As the end of 2013 approaches, taxpayers should be aware of some important tax planning deadlines in the Canadian tax system. Some of these are recurring matters that arise every year, while others are specific to 2013. (Prior coverage: Tax Notes Int'l, Nov. 19, 2012, p. 747.) In either case, it is useful to review some of the most important of these pending deadlines to ensure that opportunities for reducing or eliminating Canadian taxes are not missed. These deadlines are discussed below with reference to a corporation that is resident in Canada for Canadian tax purposes (Canco).
I. Deadlines Unique to 2013
Extension of Thin Capitalization Rules
The thin capitalization rules in subsection 18(4)-(8) of the Income Tax Act (Canada) (sections 18(4)-(8)) limit the amount of debt owing to related nonresidents that a Canco (or a partnership of which Canco is a member) can deduct interest expense on for tax purposes. The debt covered by these rules is debt owing by Canco to ''specified nonresidents''1 — nonresidents who either are 25 percent-plus shareholders (by votes or value) of Canco or do not deal at arm's length with such 25 percent-plus Canco shareholders. Under the current rules that came into effect in 2013, Canco cannot deduct interest on any such debt to the extent that it exceeds 1.5 times Canco's ''equity'' (essentially the sum of Canco's unconsolidated retained earnings and the paid-up capital of Canco shares held by nonresident group members).
For example, a Canco that owes $100 million to its foreign parent (or another foreign group member) and has only $50 million of equity will be able to deduct interest expense relating to only $75 million of that debt. (See Figure 1.) Interest on the remaining $25 million of debt will be nondeductible for Canadian tax purposes and will be recharacterized as a dividend to which Canadian nonresident dividend withholding tax will apply at a 25 percent rate (subject to reduction under an applicable tax treaty), instead of as interest (which would generally be received by most U.S. recipients free of Canadian withholding tax).
As a result of changes announced in the 2013 federal budget, the thin capitalization rules will be extended to apply to Canadian-resident trusts (and to partnerships in which a Canadian resident trust is a member) for tax years beginning after 2013. The same 1.5-1 debt-to-equity limit will apply to Canadianresident trusts. In determining the amount of debt owing to ''specified nonresidents,'' specified nonresidents are defined as nonresidents who either are 25 percentplus Also, a trust's ''equity amount'' for a tax year2 is calculated as the trust's tax-paid earnings for the year, plus the average amount of all equity contributions made to the trust by specified nonresidents before the beginning of each month in the year, minus the average amount of certain capital distributions made by the trust to specified nonresidents before the beginning of each month in the year.3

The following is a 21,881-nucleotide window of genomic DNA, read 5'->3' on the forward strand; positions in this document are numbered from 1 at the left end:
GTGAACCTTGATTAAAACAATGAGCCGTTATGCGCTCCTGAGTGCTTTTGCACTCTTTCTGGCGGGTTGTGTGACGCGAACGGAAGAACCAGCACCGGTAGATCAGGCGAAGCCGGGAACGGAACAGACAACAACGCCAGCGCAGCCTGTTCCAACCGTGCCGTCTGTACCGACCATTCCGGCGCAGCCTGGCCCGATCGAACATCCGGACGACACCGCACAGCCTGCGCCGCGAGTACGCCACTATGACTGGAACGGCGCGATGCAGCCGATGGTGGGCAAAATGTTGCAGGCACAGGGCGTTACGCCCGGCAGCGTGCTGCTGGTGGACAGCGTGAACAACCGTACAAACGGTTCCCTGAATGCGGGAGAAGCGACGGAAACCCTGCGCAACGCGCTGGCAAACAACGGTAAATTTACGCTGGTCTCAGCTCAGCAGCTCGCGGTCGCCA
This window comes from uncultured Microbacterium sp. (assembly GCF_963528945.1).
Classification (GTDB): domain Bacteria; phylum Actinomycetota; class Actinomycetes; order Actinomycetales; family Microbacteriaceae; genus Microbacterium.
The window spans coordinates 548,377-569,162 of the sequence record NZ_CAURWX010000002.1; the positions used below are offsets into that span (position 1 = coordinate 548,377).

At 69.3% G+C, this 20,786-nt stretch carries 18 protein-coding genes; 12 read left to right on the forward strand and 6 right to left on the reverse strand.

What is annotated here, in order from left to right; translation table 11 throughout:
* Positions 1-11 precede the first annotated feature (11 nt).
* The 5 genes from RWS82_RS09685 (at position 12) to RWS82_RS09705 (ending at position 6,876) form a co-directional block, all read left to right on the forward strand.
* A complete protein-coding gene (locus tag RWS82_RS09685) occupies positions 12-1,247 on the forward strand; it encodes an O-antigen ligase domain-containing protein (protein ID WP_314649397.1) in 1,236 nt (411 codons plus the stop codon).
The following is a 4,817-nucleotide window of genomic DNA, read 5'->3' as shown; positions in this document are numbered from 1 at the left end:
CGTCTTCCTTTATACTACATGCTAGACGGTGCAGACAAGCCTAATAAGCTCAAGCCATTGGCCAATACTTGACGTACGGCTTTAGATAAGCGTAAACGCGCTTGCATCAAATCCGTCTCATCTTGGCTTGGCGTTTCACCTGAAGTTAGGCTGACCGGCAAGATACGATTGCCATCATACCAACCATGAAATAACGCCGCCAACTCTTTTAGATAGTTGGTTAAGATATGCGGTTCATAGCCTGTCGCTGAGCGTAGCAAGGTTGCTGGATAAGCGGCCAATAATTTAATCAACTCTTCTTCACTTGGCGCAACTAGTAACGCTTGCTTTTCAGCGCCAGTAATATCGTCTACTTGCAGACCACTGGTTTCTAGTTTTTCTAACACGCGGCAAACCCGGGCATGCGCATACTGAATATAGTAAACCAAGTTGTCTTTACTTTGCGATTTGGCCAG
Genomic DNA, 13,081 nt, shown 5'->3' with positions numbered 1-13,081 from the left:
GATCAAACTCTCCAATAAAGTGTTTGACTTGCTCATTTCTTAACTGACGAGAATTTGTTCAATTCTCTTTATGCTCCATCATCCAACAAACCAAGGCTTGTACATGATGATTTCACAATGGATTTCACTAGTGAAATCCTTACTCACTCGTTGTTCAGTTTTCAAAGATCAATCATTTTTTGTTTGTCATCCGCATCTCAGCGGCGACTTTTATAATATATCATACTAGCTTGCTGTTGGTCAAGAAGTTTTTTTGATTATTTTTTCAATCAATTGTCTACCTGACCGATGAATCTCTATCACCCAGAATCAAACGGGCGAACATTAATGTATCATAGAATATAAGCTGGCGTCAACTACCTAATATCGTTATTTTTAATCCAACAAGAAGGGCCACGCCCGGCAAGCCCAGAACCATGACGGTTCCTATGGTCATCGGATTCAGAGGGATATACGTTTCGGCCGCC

A trust to which these rules apply can designate the nondeductible interest as a payment of income of the trust to the nonresident recipient of the interest. In beneficiaries (by value) of the trust or do not deal such a case, the trust will be able to deduct the payment in computing its income, but the payment will be subject to Canadian nonresident withholding tax at a 25 percent rate (subject to reduction under an applicable tax treaty) and potentially to tax under Part XII.2 of the ITA, depending on the character of the income earned by the trust.
Also effective for tax years beginning after 2013, the thin capitalization rules will apply to nonresident corporations and trusts that either carry on business in Canada or elect to be taxed as a Canadian resident under section 216 ITA (and to partnerships of which such a nonresident corporation or trust is a member). The same 1.5-1 debt-to-equity limit will apply to these corporations and trusts. However, since a Canadian branch is not a separate legal person from the nonresident entity and therefore does not have its own equity for purposes of the thin capitalization rules, a 3-5 debtto- assets ratio is used to determine a notional amount of equity for the branch.4 In addition, loans from a nonresident who does not deal at arm's length with the nonresident corporation or trust are included in ''outstanding debts to specified nonresidents.'' For a nonresident corporation, the application of the thin capitalization rules could increase its liability for branch tax under Part XIV of the ITA.
Entities affected by the upcoming changes to the thin capitalization rules should review amounts owing to relevant foreign creditors and, if necessary, reduce the amount of such debt (for example, by replacing it with debt owing to a Canadian or arm's-length lender) or increase the entity's ''equity amount'' for thin capitalization purposes by the end of 2013, to ensure compliance with applicable debt/equity limitations starting on January 1, 2014.
B. Tax Avoidance Transaction Reporting
The mandatory tax avoidance transaction reporting regime in section 237.3 ITA applies to certain tax avoidance transactions (''reportable transactions'') if the transaction is either: